Immediate supply chain action needed: Institute of Architects


Inflationary pressures and supply chain bottlenecks has led to calls from the Australian Institute of Architects to the Federal Government for immediate action with the local supply chain. 

Unprecedented price rises impacting the nation’s building and construction sectors have reached breaking point, says the Institute. 

Its National President Shannon Battisson in a media announcement said the building and construction sector was facing ongoing supply chain strain leading to escalating materials prices and shortages.

She said “a major ripple effect”  was on the horizon which could lead to the “collapses of construction businesses through to the broader economy.” Ms Battisson also said risks were swirling around housing supply and affordability.

“Australia has experienced the largest ever increase in input prices for house construction since the ABS started collecting data collection in 1996,” she said. 

“Nationally this was 17.3% for the 12 months to June 30 and in Melbourne it reached 20%, according to ABS data.”

“We also know that there is a significant shortage of construction trades. Labour costs have also increased due to governments’ stimulus measures, the rebuilding of communities in NSW and Qld affected by the floods, on top of the accumulation of outstanding work in Victoria from last July’s storms, repeating flood events in Sydney and bushfires over the past two to three years.”

Australia is “exposed” – Industry Group

The Australian Industry Group (Ai Group) Director of Research and Economics Dr Jeffrey Wilson told the 2022 PIR (Policy-Influence-Reform) Conference Australia the country is also at risk more broadly.

“The whole world has suffered these during COVID of course,” he said. But Australia is especially exposed. We are an island, so more subject to logistics interruptions than almost all other counties. And we are a highly specialised economy, so more broadly reliant on imports.” 

Jeffrey said supply chain disruptions ranks alongside labour as a major constraint on general business activity.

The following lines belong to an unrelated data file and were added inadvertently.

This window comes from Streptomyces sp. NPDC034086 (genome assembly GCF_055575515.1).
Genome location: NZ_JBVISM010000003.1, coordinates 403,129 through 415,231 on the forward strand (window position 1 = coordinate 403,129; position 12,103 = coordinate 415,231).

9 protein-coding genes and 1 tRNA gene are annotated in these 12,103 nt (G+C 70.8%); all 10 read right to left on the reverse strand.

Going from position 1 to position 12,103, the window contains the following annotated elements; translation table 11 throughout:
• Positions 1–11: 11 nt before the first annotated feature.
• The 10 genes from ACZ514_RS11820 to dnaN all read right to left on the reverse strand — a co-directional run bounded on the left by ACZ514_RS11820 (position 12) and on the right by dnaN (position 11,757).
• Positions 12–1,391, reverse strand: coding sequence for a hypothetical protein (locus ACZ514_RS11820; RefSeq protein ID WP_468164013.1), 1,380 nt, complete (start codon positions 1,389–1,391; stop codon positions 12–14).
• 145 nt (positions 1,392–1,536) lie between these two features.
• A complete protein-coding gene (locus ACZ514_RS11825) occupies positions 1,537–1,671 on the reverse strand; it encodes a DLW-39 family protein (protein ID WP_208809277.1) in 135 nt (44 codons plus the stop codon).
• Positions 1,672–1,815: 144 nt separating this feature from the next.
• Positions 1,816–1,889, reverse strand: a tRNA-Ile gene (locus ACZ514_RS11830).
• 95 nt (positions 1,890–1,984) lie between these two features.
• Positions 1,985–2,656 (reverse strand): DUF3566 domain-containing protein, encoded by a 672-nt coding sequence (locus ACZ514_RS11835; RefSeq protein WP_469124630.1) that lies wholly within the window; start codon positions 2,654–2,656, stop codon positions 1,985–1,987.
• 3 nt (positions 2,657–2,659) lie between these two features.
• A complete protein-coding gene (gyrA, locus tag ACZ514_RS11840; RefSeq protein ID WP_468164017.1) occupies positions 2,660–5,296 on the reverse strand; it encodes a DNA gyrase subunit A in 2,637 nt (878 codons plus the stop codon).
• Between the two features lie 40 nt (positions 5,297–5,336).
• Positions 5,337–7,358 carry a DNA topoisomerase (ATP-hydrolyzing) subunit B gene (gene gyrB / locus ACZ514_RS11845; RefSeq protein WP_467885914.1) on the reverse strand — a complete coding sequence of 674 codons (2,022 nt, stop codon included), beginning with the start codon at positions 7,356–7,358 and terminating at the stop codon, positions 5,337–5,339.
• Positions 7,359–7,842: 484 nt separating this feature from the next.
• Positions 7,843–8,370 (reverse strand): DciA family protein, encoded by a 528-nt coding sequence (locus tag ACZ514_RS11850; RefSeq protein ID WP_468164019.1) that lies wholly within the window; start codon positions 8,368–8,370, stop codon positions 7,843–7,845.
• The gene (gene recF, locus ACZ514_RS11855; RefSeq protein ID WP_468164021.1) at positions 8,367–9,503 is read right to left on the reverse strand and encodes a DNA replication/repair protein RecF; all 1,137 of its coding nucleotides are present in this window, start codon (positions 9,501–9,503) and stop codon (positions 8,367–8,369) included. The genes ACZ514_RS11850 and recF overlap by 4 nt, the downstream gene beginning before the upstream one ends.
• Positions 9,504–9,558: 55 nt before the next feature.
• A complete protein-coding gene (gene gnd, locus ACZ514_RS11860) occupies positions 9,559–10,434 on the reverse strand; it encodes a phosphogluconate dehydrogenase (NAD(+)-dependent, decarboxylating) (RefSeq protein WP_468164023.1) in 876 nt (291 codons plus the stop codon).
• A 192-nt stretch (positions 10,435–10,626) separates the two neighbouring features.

“Across the economy, 41% of businesses are currently affected – they either cannot get the goods they need at all, or those goods are prohibitively priced. For retail and manufacturing, two-thirds are materially affected,” he said. 

Jeffrey said supply chain problems continue to grow and according to Ai Group’s PMI input prices indicator – the best national proxy measure for supply chain stress – currently sits at an all time high of 89. 

“For context, 50 for this indicator means neutral, and it has never exceeded the low-70s over the three decades Ai Group has produced it. Unprecedented indeed,” he said. 

The Australian Institute of Architects has written to Treasurer Jim Chalmers and the Minister for Finance Katy Gallagher calling for the October 2022 Budget to establish a national supply chain strategy. The Institute wants the strategy to make Australia’s building and supply chain less vulnerable to pandemics, disasters or overseas conflicts. 

They want it to apply to building and construction materials, components and fittings. 

“Both sides of politics recognise how important construction is to our Australian economy and for jobs,” Ms Battisson said. 

“Not surprisingly this is where a lot of stimulus funding was targetted in 2020 as the pandemic took hold. That immediate crisis has passed, and we now look to the government to use all of its levers to de-risk collapse and create a supply chain strategy that gives the Australian construction sector much greater resilience both now and into the future.”

Ms Battisson is concerned for construction companies and independent builders.

“The Institute is very concerned about the labour issue. We are confident that the construction sector, unions and government can collaborate to create short- and longer-term strategies to address skills shortages,” she said.


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